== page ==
New policies were much on the mind of Cheney as, jacketless and hatless (it was warm in San Diego), he boarded the plane. Cheney, 53, had flown for Northwest since 1985 and now was trying to get used to the new bidding process used for pilots’ working schedules.

Once the plane was at cruising altitude and on automatic pilot, he’d taken a lavatory break and came back and had an airlines’ meal – meat and potatoes.

Cheney said he asked Cole if he “liked his bids.”

Cole responded that he wasn’t happy with the jobs he’d received.

Cheney pulled out his laptop, noting that schedule changes were all electronic now and required a laptop.

After four or five minutes of conversation, Cole pulled out his laptop, too.

(Use of the laptops appears to be a violation of the airlines’ procedures.)

Cheney said he put away his laptop in “four or five minutes” but that Cole kept his out and the two continued their conversation. Cheney said he was taking notes. He could hear “chatter but never a radio call” and that he “no one called us” that he could recall.

‘In shock’

The conversation went on and on, only ending, Cheney said, when a flight attendant called and asked when they would be landing.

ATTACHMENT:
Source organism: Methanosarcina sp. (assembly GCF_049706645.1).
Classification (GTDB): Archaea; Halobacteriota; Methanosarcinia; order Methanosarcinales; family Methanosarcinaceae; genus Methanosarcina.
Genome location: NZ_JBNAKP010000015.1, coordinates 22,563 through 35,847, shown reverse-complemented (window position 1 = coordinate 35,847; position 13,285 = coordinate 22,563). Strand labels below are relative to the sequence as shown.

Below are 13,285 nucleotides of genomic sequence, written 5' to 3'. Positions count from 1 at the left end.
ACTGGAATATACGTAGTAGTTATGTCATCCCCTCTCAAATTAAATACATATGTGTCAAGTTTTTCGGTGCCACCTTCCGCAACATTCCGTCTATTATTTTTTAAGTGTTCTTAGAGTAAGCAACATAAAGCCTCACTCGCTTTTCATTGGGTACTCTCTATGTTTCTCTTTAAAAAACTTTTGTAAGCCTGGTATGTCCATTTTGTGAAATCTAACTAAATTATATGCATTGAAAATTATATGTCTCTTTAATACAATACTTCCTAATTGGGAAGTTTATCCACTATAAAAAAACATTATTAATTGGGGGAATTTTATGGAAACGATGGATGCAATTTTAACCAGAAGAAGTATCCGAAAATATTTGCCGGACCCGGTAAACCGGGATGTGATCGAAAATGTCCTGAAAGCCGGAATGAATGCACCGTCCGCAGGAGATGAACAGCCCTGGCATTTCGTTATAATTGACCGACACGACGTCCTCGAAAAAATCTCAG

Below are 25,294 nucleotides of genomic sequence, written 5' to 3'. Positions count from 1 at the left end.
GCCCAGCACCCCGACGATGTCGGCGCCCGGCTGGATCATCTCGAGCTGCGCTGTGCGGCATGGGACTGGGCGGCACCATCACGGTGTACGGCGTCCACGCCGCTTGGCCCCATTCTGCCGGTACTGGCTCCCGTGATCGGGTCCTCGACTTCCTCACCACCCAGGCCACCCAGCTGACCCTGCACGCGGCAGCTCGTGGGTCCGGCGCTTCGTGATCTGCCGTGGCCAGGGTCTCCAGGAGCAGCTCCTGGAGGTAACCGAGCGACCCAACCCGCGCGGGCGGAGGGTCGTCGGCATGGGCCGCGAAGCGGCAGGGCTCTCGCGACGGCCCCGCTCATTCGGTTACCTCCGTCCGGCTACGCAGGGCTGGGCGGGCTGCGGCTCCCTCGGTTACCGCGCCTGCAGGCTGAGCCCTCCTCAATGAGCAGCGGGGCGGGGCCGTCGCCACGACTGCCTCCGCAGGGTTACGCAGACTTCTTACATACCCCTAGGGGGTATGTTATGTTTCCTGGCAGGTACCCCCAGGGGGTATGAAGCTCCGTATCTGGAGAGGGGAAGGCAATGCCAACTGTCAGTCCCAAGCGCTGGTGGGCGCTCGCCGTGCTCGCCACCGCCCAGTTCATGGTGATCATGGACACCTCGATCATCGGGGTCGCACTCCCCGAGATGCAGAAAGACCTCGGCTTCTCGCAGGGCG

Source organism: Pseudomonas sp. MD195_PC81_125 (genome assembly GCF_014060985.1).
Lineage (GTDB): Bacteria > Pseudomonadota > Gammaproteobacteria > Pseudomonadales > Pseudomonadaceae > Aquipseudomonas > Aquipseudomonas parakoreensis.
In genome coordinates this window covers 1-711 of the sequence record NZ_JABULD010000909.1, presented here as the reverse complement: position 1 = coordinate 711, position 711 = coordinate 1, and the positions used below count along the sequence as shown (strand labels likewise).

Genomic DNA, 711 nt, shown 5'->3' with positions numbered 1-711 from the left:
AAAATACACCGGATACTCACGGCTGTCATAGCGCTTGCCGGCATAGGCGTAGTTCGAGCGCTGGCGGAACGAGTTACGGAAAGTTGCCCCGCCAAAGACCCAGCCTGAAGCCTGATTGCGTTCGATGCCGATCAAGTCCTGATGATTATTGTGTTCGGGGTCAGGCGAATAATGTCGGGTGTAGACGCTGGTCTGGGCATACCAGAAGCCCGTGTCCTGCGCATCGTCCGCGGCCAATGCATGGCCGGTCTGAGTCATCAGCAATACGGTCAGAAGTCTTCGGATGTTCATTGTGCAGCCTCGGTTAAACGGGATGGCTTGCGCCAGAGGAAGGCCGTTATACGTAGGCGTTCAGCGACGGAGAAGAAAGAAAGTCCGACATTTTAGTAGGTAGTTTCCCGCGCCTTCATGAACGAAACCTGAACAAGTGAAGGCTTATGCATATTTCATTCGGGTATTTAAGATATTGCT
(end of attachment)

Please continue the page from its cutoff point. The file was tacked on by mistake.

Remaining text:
He surveyed the situation, noting on a display screen that the Duluth airport was to the left and Eau Claire was to “the 2 o’clock position” — and no estimated arrival time was showing on the display panel.

He said that he when he realized what had happened, he turned to Cole and said, “We just flew over the Minneapolis airport.”

He said he was “in shock.” But his first thought was to get the plane on the ground and explain what happened later.

How, how, how could he have missed all the messages?

Cheney could only say that when he flew B-757s, there was a chime that would ring when a dispatch would arrive.

“I sure wish we had one of those [on the Airbus A320 he was flying],” he told safety board investigators. “If we had one of those I wouldn’t be sitting here today.”

There’s more to come, of course, including blame.